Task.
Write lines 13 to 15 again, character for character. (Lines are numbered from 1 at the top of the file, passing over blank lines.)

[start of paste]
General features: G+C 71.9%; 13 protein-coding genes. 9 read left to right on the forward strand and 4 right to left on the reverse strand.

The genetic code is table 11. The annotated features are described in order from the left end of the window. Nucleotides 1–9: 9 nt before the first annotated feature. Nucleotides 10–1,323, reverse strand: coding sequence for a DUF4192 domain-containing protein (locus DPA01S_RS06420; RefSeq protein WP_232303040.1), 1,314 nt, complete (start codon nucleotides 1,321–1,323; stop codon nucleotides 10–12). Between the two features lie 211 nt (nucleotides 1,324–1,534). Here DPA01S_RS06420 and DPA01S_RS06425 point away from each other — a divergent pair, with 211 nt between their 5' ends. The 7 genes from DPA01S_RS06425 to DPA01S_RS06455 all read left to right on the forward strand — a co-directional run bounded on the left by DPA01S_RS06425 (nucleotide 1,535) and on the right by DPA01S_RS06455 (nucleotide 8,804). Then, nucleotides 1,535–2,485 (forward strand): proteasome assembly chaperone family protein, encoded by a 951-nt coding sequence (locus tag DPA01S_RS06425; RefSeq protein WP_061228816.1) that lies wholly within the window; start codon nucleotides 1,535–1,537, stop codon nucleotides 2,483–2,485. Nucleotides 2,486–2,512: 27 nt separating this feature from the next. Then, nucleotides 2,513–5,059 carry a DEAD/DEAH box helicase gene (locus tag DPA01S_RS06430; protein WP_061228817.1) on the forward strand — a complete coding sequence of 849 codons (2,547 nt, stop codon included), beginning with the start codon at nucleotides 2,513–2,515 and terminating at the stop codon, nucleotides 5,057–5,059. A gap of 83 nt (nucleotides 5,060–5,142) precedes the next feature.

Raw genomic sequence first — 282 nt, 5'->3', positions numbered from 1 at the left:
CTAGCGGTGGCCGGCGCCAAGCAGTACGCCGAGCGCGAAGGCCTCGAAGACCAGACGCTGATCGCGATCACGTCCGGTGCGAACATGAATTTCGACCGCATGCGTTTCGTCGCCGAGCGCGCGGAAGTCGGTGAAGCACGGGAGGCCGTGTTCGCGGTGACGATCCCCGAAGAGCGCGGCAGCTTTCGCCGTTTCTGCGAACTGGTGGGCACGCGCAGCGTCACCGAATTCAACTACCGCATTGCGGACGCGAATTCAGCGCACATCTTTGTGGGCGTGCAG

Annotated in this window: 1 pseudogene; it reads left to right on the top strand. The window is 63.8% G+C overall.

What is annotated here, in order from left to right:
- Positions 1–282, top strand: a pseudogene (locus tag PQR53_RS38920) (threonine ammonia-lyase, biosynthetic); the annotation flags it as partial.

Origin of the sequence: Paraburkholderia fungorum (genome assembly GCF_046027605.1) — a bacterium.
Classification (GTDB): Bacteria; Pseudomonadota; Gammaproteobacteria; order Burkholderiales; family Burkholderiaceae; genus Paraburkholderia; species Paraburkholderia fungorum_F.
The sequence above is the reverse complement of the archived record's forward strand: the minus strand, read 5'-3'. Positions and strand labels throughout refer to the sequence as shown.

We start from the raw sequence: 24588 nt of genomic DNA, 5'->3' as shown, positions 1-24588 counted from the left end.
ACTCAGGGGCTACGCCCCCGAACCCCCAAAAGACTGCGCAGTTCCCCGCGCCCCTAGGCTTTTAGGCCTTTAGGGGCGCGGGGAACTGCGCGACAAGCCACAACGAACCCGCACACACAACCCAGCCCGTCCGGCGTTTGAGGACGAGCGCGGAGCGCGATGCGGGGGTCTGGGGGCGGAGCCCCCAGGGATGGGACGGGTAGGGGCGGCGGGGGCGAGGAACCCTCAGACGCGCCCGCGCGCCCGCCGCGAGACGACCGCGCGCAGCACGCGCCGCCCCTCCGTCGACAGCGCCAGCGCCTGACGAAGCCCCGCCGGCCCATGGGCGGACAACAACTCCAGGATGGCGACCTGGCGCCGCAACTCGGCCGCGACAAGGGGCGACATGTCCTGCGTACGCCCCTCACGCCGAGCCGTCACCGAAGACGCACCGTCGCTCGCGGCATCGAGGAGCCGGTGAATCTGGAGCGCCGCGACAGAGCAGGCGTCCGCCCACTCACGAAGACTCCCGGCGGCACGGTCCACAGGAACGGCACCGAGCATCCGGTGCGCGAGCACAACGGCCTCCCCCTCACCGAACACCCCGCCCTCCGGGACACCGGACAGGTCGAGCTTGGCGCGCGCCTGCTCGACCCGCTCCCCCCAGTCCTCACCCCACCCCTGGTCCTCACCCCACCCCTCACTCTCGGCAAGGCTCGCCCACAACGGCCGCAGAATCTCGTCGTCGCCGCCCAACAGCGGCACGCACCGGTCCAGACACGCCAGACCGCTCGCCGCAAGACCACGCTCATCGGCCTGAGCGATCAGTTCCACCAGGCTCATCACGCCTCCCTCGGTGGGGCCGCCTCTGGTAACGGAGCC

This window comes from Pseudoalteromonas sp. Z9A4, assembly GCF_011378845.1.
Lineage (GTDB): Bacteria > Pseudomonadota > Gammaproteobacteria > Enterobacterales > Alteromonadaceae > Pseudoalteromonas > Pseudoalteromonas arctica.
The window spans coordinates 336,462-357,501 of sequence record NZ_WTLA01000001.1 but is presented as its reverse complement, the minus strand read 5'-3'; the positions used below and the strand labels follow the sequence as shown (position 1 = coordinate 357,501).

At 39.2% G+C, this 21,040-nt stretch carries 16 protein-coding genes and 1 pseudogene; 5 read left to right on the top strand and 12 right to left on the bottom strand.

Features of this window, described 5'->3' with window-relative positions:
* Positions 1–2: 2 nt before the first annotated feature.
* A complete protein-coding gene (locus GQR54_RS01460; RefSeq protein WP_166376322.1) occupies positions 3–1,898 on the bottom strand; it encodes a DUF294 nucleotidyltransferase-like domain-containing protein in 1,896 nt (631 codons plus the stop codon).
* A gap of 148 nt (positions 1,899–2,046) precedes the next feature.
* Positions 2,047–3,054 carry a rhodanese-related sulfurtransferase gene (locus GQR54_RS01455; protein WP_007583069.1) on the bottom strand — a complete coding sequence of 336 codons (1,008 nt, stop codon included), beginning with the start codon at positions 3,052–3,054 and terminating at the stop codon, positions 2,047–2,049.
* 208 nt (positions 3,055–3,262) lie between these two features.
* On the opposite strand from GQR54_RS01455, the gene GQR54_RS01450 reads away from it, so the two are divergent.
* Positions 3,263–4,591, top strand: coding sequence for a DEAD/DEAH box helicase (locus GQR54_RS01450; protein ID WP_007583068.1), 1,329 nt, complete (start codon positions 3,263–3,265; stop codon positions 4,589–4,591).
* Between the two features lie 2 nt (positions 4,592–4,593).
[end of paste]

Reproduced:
This window comes from Pseudoalteromonas sp. Z9A4, assembly GCF_011378845.1.
Lineage (GTDB): Bacteria > Pseudomonadota > Gammaproteobacteria > Enterobacterales > Alteromonadaceae > Pseudoalteromonas > Pseudoalteromonas arctica.
The window spans coordinates 336,462-357,501 of sequence record NZ_WTLA01000001.1 but is presented as its reverse complement, the minus strand read 5'-3'; the positions used below and the strand labels follow the sequence as shown (position 1 = coordinate 357,501).